Apple wins an advanced camera system patent for their future HMD that includes an Indicator Light that alerts outsiders that the camera is filming
In June 2021, Patently Apple posted a detailed IP report titled "Apple Invents an HMD to work with a camera accessory that will make the public aware that the user is recording video & more." Due to the anger that Google Glass generated for being able to film people without their knowledge, Apple designed an accessory for their future headset that would allow outsiders know when the HMD camera was on and filming live.
Yesterday, the U.S. Patent and Trademark Office officially granted Apple a patent for a similar invention, but this time the indicator isn't an accessory but rather an integrated part of a future headset. Apple noted that the "status indicator may be used to indicate the current operating mode of the camera."
At one point in the granted patent Apple's notes that "Liquid crystal display devices panels may be used for the left and right display devices in alignment with the user's left and right eyes, respectively. In other configurations, the display includes a single display panel that extends across both eyes or uses other arrangements in which content is provided with a single pixel array.
The display is used to display visual content for a user of the HMD. In some configurations, a real-world image may be captured by a camera (e.g., an outwardly facing camera) so that computer-generated content may be electronically overlaid on portions of the real-world image (e.g., when the device is a pair of virtual reality goggles with an opaque display).
At one point in the patent Apple describes advanced aspects of the camera(s) that their future headset is to implement. Apple notes that input-output circuitry may include sensors that may include, for example, three-dimensional sensors (e.g., three-dimensional image sensors such as structured light sensors that emit beams of light and that use two-dimensional digital image sensors to gather image data for three-dimensional images from light spots that are produced when a target is illuminated by the beams of light, binocular three-dimensional image sensors that gather three-dimensional images using two or more cameras in a binocular imaging arrangement, three-dimensional lidar (light detection and ranging) sensors, three-dimensional radio-frequency sensors, or other sensors that gather three-dimensional image data), cameras (e.g., infrared and/or visible cameras with respective infrared and/or visible digital image sensors), gaze tracking sensors (e.g., a gaze tracking system based on an image sensor.
As shown in FIG. 2 below, the HMD device may include components such as camera #50 and a light-emitting component such as status indicator #52 that may be used to indicate the current operating mode of the camera.
Cameras and camera indicators can be mounted in any suitable location within the device (e.g., under transparent housing structures, in alignment with holes or transparent regions in the housing #30 that serve as camera and indicator light windows, etc.).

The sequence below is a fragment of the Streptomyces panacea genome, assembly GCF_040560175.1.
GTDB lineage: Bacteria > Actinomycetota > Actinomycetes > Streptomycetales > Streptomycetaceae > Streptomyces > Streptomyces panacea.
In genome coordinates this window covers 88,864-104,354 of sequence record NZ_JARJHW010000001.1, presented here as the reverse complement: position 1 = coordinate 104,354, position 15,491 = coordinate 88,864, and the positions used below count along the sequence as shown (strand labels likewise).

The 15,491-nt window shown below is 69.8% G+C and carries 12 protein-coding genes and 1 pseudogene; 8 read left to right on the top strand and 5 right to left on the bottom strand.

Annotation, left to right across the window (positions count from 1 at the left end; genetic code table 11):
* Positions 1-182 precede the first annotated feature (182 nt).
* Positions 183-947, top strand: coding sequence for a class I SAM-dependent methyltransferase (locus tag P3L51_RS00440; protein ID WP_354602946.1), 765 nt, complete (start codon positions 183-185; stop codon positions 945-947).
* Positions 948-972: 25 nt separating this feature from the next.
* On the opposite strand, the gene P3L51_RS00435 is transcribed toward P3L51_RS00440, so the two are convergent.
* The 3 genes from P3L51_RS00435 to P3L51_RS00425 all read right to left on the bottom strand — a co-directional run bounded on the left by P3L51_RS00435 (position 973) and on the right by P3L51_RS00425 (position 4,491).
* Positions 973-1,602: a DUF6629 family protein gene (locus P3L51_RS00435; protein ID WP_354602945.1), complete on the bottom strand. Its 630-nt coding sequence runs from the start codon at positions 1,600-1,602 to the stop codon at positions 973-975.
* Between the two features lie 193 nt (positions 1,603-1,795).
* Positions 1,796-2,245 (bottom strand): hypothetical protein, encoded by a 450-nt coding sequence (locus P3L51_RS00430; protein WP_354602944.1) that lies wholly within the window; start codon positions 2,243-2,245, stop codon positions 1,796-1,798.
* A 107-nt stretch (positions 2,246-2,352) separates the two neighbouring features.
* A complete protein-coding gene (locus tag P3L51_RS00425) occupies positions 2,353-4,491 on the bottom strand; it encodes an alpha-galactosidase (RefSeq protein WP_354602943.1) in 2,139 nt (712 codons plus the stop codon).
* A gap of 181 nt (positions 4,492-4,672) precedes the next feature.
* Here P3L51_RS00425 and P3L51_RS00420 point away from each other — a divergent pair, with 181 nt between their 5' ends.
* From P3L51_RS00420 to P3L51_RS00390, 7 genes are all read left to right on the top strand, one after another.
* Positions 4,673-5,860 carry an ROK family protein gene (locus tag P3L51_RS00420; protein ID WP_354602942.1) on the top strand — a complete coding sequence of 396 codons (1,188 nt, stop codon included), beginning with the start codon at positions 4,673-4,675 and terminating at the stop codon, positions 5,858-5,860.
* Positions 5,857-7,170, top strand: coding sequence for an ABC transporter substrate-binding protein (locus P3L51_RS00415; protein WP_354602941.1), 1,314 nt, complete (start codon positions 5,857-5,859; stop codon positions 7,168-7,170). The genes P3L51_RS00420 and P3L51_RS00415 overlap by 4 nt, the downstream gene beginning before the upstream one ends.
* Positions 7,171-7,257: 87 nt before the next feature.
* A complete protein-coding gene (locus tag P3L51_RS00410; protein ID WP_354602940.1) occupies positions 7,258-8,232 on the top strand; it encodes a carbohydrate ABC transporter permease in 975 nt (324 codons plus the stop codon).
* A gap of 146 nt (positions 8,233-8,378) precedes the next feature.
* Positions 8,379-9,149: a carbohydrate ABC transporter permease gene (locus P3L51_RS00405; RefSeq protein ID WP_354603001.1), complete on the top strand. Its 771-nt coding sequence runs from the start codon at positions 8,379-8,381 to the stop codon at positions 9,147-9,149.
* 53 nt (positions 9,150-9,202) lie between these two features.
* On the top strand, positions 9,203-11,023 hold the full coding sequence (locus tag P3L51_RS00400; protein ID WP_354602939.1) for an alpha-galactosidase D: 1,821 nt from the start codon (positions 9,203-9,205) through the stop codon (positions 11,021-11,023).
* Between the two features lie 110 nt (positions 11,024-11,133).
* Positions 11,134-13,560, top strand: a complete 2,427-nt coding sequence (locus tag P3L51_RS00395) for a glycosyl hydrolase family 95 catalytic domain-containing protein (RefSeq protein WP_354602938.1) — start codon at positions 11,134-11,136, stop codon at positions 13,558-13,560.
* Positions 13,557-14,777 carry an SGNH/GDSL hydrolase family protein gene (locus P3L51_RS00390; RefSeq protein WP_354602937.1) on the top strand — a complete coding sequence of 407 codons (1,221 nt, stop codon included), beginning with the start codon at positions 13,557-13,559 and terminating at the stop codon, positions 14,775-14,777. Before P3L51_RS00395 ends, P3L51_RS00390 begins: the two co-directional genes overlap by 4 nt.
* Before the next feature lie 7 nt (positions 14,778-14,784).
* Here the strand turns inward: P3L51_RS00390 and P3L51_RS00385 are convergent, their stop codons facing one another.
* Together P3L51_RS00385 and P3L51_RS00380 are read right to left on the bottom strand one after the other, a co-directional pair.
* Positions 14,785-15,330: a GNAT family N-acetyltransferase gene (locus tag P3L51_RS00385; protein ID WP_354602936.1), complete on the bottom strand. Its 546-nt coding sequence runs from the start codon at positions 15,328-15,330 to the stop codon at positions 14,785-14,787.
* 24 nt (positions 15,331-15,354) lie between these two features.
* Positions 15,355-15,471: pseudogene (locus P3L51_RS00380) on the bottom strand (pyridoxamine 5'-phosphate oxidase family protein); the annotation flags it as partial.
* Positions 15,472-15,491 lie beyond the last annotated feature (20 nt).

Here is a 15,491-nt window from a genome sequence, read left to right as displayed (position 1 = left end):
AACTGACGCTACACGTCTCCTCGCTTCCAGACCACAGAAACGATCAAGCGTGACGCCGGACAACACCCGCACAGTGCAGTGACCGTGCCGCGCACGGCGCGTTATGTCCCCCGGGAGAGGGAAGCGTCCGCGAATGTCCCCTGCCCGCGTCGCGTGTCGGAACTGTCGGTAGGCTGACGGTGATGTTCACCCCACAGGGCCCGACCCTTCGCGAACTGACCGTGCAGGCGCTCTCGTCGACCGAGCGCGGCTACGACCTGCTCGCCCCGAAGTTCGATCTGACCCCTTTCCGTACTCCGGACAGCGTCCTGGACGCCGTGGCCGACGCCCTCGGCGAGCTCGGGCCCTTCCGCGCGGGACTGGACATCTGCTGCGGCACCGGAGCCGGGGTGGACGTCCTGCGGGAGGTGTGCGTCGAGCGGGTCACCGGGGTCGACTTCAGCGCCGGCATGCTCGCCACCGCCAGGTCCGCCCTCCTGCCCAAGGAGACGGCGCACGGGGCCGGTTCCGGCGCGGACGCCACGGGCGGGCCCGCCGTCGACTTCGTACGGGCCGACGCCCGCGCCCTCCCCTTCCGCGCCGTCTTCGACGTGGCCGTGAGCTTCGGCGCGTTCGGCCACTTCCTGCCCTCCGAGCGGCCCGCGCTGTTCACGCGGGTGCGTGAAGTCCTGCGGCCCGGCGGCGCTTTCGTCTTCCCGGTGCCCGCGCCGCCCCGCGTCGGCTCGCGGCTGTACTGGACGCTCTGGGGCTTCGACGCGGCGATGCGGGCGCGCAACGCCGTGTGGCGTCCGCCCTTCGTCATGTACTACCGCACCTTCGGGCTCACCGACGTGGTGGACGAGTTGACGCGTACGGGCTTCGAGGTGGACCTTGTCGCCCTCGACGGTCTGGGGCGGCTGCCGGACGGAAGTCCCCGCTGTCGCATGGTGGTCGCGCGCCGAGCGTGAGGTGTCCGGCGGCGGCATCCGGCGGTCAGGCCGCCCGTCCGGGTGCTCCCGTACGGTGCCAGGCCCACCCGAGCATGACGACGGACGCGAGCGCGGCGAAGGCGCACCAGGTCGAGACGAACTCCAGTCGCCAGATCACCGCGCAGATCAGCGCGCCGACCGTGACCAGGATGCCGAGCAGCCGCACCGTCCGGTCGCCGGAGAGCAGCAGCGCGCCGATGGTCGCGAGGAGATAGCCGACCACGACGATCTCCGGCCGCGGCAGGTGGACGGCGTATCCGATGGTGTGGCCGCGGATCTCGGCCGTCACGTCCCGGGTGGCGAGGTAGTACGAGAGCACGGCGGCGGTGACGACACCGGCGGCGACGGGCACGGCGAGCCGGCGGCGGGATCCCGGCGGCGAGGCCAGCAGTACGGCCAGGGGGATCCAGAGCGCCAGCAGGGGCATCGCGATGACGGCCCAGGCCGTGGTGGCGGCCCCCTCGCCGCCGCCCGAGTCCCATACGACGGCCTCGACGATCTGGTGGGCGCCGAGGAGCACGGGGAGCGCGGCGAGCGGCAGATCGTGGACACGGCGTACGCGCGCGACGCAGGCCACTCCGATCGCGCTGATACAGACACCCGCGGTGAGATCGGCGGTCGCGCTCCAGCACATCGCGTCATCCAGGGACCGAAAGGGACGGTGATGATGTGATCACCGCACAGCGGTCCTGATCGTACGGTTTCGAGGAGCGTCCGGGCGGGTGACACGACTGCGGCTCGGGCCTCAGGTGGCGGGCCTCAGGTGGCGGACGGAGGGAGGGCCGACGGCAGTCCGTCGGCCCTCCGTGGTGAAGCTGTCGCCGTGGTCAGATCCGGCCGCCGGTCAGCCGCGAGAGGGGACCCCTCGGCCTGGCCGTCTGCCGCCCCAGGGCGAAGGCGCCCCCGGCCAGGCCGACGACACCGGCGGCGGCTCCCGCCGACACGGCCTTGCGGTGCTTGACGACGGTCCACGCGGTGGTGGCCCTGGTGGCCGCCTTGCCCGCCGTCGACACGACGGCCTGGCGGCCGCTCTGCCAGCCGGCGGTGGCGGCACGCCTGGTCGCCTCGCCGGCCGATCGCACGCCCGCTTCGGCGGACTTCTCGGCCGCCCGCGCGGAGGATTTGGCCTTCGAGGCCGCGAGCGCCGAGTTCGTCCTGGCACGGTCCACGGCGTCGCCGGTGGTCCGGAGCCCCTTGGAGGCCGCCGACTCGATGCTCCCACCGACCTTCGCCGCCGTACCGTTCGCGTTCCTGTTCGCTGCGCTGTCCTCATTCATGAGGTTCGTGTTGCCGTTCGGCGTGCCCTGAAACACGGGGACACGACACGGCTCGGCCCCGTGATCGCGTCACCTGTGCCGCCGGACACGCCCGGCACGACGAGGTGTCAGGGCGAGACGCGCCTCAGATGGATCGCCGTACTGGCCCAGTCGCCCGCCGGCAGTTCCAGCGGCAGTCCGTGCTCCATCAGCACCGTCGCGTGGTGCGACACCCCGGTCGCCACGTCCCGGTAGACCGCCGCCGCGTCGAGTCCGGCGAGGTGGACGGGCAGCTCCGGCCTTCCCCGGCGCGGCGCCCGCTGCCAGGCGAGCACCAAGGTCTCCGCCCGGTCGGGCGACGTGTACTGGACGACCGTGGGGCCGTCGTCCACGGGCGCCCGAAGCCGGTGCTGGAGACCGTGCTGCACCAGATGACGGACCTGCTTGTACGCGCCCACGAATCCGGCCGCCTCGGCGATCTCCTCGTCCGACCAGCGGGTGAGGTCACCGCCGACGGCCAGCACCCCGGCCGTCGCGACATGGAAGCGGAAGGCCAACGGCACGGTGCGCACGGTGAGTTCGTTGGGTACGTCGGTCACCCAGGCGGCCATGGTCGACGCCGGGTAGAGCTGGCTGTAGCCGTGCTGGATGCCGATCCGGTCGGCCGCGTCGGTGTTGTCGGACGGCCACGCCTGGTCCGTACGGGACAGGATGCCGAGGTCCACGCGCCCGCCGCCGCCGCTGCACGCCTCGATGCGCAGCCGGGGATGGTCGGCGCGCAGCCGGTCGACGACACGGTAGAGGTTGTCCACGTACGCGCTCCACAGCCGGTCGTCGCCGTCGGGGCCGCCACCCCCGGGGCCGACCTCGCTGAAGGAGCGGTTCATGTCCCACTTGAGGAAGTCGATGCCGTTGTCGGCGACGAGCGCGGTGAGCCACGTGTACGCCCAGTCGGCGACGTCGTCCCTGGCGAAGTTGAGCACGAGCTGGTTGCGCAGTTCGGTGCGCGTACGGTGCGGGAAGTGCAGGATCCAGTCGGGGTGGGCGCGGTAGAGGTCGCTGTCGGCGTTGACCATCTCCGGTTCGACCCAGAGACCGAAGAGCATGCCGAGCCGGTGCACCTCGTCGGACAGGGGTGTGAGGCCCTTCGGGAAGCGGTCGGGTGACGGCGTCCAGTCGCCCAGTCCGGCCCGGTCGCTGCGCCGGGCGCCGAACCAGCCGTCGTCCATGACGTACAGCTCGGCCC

In the illustrative example of FIG. 2, the camera and indicator have been mounted under a transparent member (#54) in an outwardly-facing location where the camera can capture images of external objects such as object #58 and where the indicator can emit light in the direction of the object (e.g., to serve as a visual status indicator for a person in the camera's field of view).
It may be desirable to use the indicator to indicate the current state of camera. For example, when the camera is actively gathering video (or is turned on and ready to capture an image when a shutter release button is pressed) the indicator can produce first illumination (e.g., a first color and/or a first still and/or moving light pattern). When the camera is turned off or is otherwise inactive and not capturing video or other images (and/or is deactivated so as to be incapable of capturing images), the indicator can produce second illumination (e.g., a second color and/or a second still and/or moving light pattern).
As an example, the indicator may be red when the camera is capturing a moving image (video) and can be green or dark when no video is being captured.
Apple's patent FIG. 2 is cross-sectional view of an illustrative of an electronic device such as an HMD; FIGS. 4 and 7 illustrate an illustrative status indicator in both round and Octagonal designs.
As with most Apple inventions/patents, they note that the invention could possibly apply to other devices in the future such as a MacBook, iPad, iPhone and/or Apple Watch. It would be great on a MacBook so as to notify users that a hacker has just turned on your camera. Many users today tape the camera when not in use. A new kind of indicator light would be appreciated.
Without the context of Apple's June 2021 patent application that we extensively covered, it would almost be impossible to understand today's granted patent which is the technical side of their 2021 invention.
For finer details, review Apple's granted patent 11650484.